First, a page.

Counseling rooms established at several city schools

Last Updated on Tuesday, 20 June 2017, 6:24 by Denis Chabrol

Chief Education Officer, Marcel Hutson

The increased rate of psycho-social issues among students has seen the Ministry of Education moving to hire councillors and establish counseling rooms at schools to address these issues.

There are currently, ten (10) counseling rooms in schools around Georgetown, where councillors work on a daily basis.  The students, based on behavior patterns are referred for counselling to address the issues and effect behavioural change.

Chief Education Officer, Marcel Hutson, explained that these are some of the immediate actions that were taken in terms of dealing with behavioral patterns among students, was centered in the city.

“You know that when we talk about city life it is associated with all kind of issues, it is not to say that we don’t have those issues in the hinterland, but we are moving out. We have started with the problematic areas so it’s more of a scientific approach and we roll it out as me move ahead,” he said.

Hutson noted that there are children with many issues, issues that will ultimately affect their education, hence the initiative is timely. “Sometimes children just need someone to talk to, someone to give them the kind of guidance that they need in terms of how they deal with life issues,” the Chief Education Officer was quoted as saying by the Department of Public Information (DPI)/Government Information Agency (GINA).

Teachers alone cannot suffice in terms of guiding the students, Hutson said, noting that the teacher has his/her job to do, which is to facilitate learning and ensure the curriculum is covered at the end of the academic term.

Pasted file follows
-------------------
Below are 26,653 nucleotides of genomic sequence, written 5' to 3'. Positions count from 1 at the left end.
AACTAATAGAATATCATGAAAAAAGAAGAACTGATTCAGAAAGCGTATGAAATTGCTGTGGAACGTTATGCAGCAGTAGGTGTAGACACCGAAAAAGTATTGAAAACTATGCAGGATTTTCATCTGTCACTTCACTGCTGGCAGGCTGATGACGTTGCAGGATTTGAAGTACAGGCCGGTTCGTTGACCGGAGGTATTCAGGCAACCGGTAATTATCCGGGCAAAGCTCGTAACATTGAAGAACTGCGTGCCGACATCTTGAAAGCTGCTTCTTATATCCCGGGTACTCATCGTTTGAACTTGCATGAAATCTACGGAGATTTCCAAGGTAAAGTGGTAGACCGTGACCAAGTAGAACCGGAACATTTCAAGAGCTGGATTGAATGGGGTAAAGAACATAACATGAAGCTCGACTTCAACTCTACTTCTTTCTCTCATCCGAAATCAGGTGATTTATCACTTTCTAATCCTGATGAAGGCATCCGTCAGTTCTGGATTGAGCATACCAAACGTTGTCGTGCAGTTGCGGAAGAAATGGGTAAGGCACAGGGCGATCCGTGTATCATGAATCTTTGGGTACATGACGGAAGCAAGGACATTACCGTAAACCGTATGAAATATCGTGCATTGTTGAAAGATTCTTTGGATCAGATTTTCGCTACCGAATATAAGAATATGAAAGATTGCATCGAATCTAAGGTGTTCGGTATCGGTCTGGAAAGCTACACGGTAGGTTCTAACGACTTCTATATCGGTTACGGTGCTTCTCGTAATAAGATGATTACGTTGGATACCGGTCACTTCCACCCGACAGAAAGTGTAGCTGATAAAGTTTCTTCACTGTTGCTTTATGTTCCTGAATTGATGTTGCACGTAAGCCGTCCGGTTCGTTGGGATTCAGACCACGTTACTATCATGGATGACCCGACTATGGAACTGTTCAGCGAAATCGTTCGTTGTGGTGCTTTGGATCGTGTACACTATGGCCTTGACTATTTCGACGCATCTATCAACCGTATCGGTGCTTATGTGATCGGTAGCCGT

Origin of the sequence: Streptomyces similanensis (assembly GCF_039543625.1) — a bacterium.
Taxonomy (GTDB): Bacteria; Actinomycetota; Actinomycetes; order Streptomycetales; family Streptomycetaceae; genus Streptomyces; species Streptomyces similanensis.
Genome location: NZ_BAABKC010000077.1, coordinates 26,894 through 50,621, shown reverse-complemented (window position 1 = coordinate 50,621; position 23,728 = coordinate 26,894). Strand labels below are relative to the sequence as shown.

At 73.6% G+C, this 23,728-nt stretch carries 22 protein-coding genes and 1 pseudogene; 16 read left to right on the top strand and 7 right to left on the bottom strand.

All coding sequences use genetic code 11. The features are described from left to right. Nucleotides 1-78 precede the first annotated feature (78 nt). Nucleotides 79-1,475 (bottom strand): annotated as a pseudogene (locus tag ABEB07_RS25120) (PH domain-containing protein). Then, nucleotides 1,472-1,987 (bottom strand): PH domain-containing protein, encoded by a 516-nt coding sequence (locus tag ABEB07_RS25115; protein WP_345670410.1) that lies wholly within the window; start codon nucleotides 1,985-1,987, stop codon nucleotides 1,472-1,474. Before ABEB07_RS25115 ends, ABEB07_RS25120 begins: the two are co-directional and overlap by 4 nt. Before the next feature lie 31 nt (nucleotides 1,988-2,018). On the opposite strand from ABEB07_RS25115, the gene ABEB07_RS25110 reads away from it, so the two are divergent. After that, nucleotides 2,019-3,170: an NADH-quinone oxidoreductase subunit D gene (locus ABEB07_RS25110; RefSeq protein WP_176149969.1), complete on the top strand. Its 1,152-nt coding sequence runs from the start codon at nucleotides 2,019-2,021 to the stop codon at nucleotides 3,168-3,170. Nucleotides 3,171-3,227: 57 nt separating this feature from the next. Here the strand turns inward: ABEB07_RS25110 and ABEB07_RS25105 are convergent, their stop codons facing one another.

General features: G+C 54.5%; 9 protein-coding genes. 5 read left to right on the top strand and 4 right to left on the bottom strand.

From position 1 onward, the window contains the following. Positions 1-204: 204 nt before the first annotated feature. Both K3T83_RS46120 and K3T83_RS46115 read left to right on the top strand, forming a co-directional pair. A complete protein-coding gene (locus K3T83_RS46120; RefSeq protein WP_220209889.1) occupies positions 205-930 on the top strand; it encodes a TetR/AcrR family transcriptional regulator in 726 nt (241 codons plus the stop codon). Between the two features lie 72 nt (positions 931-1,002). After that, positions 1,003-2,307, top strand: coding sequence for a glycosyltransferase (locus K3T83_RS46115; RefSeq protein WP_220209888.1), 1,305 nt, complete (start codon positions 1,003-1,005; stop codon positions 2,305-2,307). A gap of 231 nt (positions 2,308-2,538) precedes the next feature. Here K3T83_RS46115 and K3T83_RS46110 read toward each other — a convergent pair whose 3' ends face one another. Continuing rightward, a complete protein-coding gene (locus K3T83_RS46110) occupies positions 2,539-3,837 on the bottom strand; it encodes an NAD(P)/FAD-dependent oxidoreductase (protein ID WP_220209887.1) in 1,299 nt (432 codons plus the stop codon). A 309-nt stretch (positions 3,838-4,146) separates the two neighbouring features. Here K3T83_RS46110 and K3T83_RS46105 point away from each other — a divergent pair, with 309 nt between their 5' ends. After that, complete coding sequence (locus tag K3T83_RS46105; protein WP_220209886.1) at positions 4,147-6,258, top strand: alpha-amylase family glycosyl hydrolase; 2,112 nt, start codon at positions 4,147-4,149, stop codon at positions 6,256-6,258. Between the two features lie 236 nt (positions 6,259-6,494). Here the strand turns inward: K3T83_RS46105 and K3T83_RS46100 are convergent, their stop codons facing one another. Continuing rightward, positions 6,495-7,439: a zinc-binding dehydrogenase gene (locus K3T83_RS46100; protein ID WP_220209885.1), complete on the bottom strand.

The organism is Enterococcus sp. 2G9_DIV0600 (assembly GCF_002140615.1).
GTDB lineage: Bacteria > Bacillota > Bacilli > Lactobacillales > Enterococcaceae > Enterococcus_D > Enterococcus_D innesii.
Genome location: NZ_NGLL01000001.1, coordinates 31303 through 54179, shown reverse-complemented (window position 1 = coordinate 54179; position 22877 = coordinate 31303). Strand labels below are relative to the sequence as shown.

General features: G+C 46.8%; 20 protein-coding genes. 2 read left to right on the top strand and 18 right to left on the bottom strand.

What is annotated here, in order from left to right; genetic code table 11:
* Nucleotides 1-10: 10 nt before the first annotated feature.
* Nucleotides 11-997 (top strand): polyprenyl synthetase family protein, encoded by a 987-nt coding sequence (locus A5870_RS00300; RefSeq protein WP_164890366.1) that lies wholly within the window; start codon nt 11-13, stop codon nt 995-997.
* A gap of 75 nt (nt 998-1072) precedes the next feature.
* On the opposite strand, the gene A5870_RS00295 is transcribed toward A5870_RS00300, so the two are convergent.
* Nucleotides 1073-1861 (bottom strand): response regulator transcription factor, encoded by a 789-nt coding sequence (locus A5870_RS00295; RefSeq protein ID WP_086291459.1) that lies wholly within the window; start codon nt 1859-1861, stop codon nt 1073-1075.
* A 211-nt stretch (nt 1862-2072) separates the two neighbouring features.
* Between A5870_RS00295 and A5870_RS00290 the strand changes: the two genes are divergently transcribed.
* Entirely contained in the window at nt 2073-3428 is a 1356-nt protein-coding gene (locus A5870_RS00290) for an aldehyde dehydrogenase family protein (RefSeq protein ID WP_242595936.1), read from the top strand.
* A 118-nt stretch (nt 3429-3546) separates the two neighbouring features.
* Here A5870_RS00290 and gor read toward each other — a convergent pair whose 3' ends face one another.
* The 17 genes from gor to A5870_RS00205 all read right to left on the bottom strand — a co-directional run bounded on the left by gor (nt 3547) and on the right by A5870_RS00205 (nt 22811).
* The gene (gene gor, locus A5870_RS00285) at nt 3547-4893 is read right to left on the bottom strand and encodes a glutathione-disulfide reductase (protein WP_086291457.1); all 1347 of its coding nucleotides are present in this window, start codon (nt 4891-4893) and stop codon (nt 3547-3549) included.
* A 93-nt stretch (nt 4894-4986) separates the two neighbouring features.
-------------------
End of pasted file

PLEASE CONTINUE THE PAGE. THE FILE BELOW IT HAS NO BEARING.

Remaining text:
“Teachers can’t be spending the entire day dealing with children and their issues because teachers have their job to do, it is not to say that the teachers do not participate and help. So we need to expand the counseling programme. We are not where we want to be as yet, but I think we are in a good place by establishing these rooms in schools,” Hutson reiterated.

Hutson emphasised that there are not enough counselors in the schools, therefore the Ministry is working on recruiting adequate counselors to man the counseling rooms, towards ensuring  that every school has at least one counselors.

The Ministry also has a School Welfare Unit which is responsible for monitoring children with social issues and truancy. The Welfare Department is involved in home visits, networking with other social service agencies, parent sensitisation, talks with children, visits to schools, and community outreach programmes